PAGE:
Here, you will be introduced to 6 powerful methods that can help you stay in shape mentally and have a successful delivery every time.

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How to Increase Commitment After Delivering a Training Course

How to Increase Commitment After Delivering a Training Course
Exercises, Train the Trainer, Motivation, Memory, Learning

Article Rating:::: 84 Ratings :::: Wednesday, April 24, 2013

During a training course several topics are often covered. Each of these topics leads to a number of actions that will help improve delegates’ behaviour or skills in the future.

However, many of these actions might not be carried out. After the course, delegates can easily get carried away by other demands on their time and soon the ideas explored in the course will be forgotten.

In order to help delegates apply the learning from course to their lives you can get them to commit to certain actions and increase the likelihood that they will engage in specific post-course activities to reinforce learning.

This exercise helps delegates identify what might stop them from committing to the tasks and identify solutions for each obstacle. The exploration of these obstacles is fun and the exercise helps to motivate delegates in following up with actions after the course.

Ideally, you should run this exercise at the end of the course just before recap and end-of-course summary.

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Goal Setting Exercise: Standing Ovation

Goal Setting Exercise: Standing Ovation
Public Speaking, Exercises, Coaching, Motivation, Goal Setting, Appraisal

Article Rating:::: 69 Ratings :::: Tuesday, April 16, 2013

Fast forward to an imaginary future. You are receiving a standing ovation. The applause does not seem to stop. People admire you and your achievement. You are the centre of attention at this moment.

Full immersion in this simple visualisation can create a wonderful and positive feeling. This exercise helps to turn this energy into something that will benefit people by getting them closer to this dream.

This technique is particularly useful for those who might be wondering what they want to do in life or thinking that what they are currently doing is not what they want to do forever. By focusing on an emotional event such as receiving a standing ovation, you can focus their thoughts towards what they truly like as opposed to getting carried away by their current limitations or past direction.

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How to Avoid Bad Reflective Questions

How to Avoid Bad Reflective Questions
Training Articles, Train the Trainer, Motivation, Goal Setting, Appraisal, Questioning Skills

Article Rating:::: 52 Ratings :::: Monday, April 1, 2013

Some questions are meant to increase our awareness about where we are and encourage us to learn from our experience. However, the way a question is formulated can make a huge difference in what you get out of it. This is applicable both to asking the question as a trainer or asking the question from yourself when self-reflecting.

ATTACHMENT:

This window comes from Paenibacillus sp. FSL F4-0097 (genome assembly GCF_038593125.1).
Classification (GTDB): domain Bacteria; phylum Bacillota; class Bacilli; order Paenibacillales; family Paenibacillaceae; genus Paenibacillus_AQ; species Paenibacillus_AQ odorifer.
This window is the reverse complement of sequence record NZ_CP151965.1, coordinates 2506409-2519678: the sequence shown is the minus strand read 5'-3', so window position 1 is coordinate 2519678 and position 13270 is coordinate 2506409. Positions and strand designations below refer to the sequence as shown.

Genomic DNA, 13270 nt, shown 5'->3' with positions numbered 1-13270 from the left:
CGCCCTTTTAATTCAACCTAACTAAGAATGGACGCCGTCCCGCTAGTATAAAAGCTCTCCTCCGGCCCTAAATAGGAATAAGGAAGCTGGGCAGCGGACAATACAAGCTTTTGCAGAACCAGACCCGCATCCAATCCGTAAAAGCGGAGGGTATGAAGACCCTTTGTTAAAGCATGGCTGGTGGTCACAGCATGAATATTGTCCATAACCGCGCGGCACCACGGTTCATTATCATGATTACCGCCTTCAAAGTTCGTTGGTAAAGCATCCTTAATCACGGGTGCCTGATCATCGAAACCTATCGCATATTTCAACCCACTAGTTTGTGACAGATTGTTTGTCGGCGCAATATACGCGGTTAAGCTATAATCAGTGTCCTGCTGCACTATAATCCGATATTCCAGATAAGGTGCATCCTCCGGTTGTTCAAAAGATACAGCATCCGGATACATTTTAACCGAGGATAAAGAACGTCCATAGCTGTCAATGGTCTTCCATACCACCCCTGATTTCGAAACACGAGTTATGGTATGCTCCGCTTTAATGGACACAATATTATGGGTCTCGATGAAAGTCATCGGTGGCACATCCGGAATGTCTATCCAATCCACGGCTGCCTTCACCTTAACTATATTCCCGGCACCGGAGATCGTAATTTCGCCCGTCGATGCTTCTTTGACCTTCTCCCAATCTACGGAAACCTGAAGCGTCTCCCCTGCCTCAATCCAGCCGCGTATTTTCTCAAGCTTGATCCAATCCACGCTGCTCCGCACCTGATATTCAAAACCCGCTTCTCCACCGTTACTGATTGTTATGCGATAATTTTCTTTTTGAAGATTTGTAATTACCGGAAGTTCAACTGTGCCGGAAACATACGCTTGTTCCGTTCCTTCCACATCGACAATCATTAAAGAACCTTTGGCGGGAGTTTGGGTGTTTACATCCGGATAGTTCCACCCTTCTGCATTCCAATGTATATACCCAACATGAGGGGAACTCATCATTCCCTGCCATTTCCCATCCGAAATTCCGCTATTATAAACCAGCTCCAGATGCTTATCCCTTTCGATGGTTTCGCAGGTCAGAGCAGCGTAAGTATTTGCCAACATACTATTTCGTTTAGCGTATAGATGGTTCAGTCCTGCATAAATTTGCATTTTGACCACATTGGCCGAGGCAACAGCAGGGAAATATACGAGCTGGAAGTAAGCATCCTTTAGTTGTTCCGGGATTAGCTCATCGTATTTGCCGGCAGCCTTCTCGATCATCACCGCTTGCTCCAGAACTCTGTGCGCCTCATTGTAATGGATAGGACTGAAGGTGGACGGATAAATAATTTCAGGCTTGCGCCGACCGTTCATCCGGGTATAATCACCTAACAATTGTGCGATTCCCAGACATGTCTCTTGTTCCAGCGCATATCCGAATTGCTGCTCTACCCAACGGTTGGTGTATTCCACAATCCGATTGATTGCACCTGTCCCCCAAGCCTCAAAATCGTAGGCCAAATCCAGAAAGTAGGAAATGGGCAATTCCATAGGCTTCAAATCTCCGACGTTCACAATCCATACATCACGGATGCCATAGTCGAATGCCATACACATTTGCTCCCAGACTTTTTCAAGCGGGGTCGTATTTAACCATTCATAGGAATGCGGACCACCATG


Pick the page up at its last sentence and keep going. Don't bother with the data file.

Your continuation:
In fact, there is a class of such questions called reflections on past performance. Here, you will be introduced to these questions and will see how to formulate them correctly for the best results.

To start, consider the following questions...


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Icebreaker: Who Do You Like to Have Dinner With?

Icebreaker: Who Do You Like to Have Dinner With?
Exercises, Icebreakers, Exercises for Kids, Motivation, Goal Setting, Personal Impact

Article Rating:::: 69 Ratings :::: Monday, February 25, 2013

This is a very effective yet simple icebreaker. Delegates get to choose a contemporary or historical figure and share their choice with the class. These choices will help everyone to get to know each other better. In addition, it also helps the trainer to know the delegates better and use this knowledge during the course to tailor the training.

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How to Become a Master Trainer by Learning from Master Gamers

How to Become a Master Trainer by Learning from Master Gamers
Public Speaking, Training Articles, Train the Trainer, Motivation, Persuasion Skills

Article Rating:::: 114 Ratings :::: Wednesday, February 6, 2013

Imagine delivering a training course to delegates who are half sleep. Is there any point in carrying on? Sure enough, you still get paid for the current session; but surely that’s not your only aim when providing training.

Providing a training course is very much like playing a game. You want to win not just once, but repeatedly. When it comes to winning a particular game (say a board game such as Risk), your aim is not to win only once. Anyone can do that. You could get lucky, you could cheat or you could get away with other people’s mistakes, ignorance or simply lack of interest in the game.

The problem with this mentality is that soon, you will not have any more games to play. People will remember you as the dodgy, cheating player so they will stay away from you or will all gang up against you to make sure that you lose.